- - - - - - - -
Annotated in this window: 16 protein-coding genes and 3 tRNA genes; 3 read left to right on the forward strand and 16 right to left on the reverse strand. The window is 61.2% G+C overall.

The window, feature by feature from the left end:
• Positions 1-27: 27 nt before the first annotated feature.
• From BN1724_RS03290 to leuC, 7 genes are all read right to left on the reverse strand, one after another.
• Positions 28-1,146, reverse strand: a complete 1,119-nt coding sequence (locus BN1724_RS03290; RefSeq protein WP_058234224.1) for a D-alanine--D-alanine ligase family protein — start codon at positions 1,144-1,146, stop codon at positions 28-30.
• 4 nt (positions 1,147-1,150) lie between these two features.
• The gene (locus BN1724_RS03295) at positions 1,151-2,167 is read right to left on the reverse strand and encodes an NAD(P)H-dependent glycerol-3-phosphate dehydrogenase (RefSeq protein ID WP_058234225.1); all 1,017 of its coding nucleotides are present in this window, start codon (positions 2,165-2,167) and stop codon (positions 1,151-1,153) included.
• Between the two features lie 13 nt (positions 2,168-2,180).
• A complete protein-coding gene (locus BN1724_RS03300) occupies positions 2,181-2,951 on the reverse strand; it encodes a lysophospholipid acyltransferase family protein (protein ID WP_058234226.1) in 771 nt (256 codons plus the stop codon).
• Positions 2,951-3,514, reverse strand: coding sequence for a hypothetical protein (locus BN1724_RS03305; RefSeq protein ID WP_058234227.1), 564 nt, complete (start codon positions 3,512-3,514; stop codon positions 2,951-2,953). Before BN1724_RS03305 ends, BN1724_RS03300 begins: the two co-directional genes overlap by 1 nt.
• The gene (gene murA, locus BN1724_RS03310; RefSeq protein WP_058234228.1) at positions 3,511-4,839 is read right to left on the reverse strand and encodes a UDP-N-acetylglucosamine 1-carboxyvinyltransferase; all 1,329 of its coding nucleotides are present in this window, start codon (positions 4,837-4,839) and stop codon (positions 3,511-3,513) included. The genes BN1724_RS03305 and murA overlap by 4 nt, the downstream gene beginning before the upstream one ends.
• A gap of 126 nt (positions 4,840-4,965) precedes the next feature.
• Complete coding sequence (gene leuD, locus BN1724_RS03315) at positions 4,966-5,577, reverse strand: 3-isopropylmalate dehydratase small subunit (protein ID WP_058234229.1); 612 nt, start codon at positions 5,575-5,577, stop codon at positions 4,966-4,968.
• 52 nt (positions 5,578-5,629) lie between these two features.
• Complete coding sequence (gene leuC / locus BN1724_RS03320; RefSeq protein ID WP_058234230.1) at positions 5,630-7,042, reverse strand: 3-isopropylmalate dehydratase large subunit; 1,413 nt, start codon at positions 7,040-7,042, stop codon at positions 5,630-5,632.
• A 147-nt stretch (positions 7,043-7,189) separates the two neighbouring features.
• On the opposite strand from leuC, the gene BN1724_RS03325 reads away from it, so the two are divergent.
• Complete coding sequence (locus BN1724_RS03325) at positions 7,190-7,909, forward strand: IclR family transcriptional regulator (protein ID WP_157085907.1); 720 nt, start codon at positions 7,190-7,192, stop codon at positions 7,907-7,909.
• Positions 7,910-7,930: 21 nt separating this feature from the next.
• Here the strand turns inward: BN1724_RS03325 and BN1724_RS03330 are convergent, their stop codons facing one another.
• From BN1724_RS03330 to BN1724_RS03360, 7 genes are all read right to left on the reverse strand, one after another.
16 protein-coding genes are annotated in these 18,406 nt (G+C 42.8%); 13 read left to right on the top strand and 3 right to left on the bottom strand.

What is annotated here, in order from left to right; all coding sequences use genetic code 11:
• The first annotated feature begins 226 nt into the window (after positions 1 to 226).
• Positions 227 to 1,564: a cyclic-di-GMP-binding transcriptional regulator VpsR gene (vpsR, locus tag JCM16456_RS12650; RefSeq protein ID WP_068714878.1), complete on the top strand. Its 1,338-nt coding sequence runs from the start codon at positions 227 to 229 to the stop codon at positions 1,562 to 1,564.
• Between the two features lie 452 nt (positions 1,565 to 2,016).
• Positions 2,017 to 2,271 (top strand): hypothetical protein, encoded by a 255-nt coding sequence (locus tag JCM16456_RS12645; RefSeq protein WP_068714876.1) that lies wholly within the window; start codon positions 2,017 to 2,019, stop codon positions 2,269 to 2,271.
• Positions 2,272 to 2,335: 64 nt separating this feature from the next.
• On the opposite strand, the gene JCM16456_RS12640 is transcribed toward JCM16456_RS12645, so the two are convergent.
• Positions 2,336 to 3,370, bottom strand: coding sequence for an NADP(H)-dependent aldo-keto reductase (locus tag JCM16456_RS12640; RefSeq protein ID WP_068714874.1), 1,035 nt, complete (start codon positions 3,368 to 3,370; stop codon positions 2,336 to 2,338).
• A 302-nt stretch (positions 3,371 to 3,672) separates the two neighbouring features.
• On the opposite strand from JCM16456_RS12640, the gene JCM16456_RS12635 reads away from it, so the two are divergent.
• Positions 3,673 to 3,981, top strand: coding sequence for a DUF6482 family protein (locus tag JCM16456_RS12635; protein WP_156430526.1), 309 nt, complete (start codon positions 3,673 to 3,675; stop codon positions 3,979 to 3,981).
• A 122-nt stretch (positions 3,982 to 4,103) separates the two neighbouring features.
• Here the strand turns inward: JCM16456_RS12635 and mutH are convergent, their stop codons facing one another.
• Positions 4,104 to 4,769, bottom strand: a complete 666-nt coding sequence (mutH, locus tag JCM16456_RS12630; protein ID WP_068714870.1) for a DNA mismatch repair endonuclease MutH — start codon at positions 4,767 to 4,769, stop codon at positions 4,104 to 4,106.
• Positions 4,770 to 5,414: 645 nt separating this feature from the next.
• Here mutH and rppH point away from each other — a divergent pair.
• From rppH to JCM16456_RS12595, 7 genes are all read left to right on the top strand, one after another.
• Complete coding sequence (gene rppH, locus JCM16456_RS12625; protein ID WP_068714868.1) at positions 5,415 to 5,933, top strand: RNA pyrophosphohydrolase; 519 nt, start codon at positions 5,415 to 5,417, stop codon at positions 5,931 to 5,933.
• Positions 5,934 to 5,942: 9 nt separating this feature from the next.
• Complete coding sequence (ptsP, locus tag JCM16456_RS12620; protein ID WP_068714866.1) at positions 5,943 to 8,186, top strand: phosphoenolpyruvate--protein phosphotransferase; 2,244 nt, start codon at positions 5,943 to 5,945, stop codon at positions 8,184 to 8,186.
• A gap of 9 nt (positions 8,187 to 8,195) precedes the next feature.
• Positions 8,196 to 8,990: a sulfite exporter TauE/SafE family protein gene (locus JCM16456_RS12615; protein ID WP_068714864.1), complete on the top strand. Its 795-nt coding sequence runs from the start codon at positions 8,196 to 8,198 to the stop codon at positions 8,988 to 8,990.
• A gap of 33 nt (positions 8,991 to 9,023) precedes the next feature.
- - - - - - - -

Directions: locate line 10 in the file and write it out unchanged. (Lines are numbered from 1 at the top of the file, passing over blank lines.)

• Positions 2,951-3,514, reverse strand: coding sequence for a hypothetical protein (locus BN1724_RS03305; RefSeq protein ID WP_058234227.1), 564 nt, complete (start codon positions 3,512-3,514; stop codon positions 2,951-2,953). Before BN1724_RS03305 ends, BN1724_RS03300 begins: the two co-directional genes overlap by 1 nt.